Prepping Your Fleet Vehicles for Resale
When it’s time to dispose of retired units, which vehicle preparation strategies can improve resale value? Further, what actions only break-even or potentially have a negative impact on value?
Following these industry basics can have a significant impact on vehicle resale prices.
Improving Curb Appeal
Just as in real estate, the buyer’s first impression is everything. If the exterior of the car is in good condition it gives the impression of a well cared for vehicle, thereby laying the groundwork for a higher sale value.
Detailing the exterior is the first step. Sheet metal and chrome should be free from oxidation and reflect color properly, while painted surfaces should be smooth to the touch. In all likelihood this will require polishing and waxing the vehicle. Clean the wheels to remove road film and brake dust buildup. The tires should be cleaned and have tire dressing applied.
It’s a good idea to contract with a local car wash or mobile detail shop in your area to detail your vehicles prior to sale. Exterior detailing including washing, polishing and waxing can typically be arranged for around $100 and should certainly return more than that amount in vehicle value.
Next, look at the bumpers for faded paint, scuffs, small tears or “puncture wounds.” A damaged bumper may convey hidden damage. In many cases, it is not necessary to replace the bumper. In the past, getting a quality bumper repair was hit-or-miss, but today the materials used to repair and paint urethane bumpers yield high quality results.
Repairing a faded or slightly damaged bumper costs between $200 and $300.
Body Damage and Rust
Does the vehicle have existing body damage or signs of rust? For previous body work, pay attention to off-color or faded panels and operation of moving panels (doors, hoods and trunk lids).
A professional buyer will spot rust and poor repairs—so be armed with as much knowledge as possible. Obtain an estimate from a qualified body shop. We’re not recommending a $2,000 repair to a truck with 250,000 miles on it. However, the estimate will give you an idea of the extent of repairs and cost, which should help you price your vehicle properly for a timely sale. In fact, showing a repair estimate up front to a prospective buyer may aid the sale.
If the body has dents in which the paint has not been broken, a qualified paintless dent repair (PDR) technician can remove small dents for fees ranging from $50-$75 per panel. This improves your vehicle’s appearance for a nominal fee.
Many states require that cracked or sandblasted windshields be fixed immediately. Regardless, repair or replace the windshield prior to sale. Don’t repair if the vehicle is not drivable due to body damage or mechanical failure.
Replace tires that have less than 1/16-inch tread depth. Look for unusual wear patterns and scuffing. If tires are mismatched (size, brand, load rating) it’s a good idea to replace them and have the alignment inspected.
The same vendor doing your exterior detail should handle the interior as well. The interior detail should include shampooing the carpet and seats and cleaning and dressing the dash and trim.
Replace worn driver’s seat cover panels and cushions as needed so that the driver’s seat doesn’t look worn and tired on an otherwise pristine car. This expense should be offset by the increased resale value.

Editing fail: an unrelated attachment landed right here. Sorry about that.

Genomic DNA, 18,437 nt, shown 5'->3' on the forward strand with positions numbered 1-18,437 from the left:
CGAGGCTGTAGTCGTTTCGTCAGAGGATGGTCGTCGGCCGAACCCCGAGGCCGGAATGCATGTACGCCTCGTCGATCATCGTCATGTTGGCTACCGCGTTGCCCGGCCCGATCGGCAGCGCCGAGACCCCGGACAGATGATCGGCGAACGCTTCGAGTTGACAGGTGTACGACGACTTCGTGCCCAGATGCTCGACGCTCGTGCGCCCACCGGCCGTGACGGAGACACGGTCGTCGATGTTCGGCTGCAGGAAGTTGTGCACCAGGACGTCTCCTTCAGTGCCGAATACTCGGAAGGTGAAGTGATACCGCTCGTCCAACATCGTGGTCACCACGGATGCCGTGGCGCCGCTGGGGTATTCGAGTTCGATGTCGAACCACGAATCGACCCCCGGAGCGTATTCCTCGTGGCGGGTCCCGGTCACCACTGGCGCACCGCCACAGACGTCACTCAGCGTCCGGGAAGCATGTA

Under the Hood
Next, consider the vehicle’s operation.
Does it shift into gear properly and without delay? Do the brakes work properly? Does the air conditioning blow cold? Are fluids leaking from the vehicle? An experienced buyer will check these things during the inspection process.
If the engine compartment is dirty with caked on oil, dirt and grime have the engine compartment detailed as well. An experienced buyer will appreciate being able to easily inspect the belts, hoses and gaskets while an average buyer will simply be impressed with a clean engine.
Number one rule—make sure the vehicle will start every time. Don’t make the mistake of trying to sell a car with a weak battery. Once the vehicle is taken out of fleet and isn’t getting a daily charge you may have to jump start it.
A weak battery does not build confidence with a buyer. Buy a new battery; if the buyer opens the hood he will notice it immediately.
Repairs beyond getting a vehicle to start will require a more critical evaluation and expense/return analysis. As a general rule, replacing worn out drive belts and leaking coolant hoses is justified; replacing a transmission on a 200,000 mile truck is not.
Good Fleet Policy
Aside from the vehicle itself, your company’s fleet policies and good record keeping can have a significant impact on end-of-term value.
Keeping it Clean
Use floor mats. Worn or stained carpets are not cheaply replaced.
Do you allow smoking in your vehicles? Smoke odor can affect first impressions while dropped cigarettes and stray embers can cause interior damage.
Documentation that confirms service history and validates a minor versus major body repair will definitely support your pricing.
Dealers and wholesalers can easily make the corrections but they will typically pay less for a car with an expired registration. Sales to the general public require a current registration just to road test the vehicle.
Copy of Title
Make a copy of the vehicle title and make it available to a potential buyer. In this day and age of “flood damaged” and branded vehicle titles it will give the potential buyer a lot of comfort.
If there is a lienholder or the vehicle is leased, your lender or lessor should be willing to give you a copy of the title to assist with a sale. They’ll hold the original until the vehicle is paid off.
For vehicles sold through auctions most lenders will release titles to the auction in advance of sale with the auction acting as an escrow agent ensuring funds, title, vehicle payoff and proceeds distribution.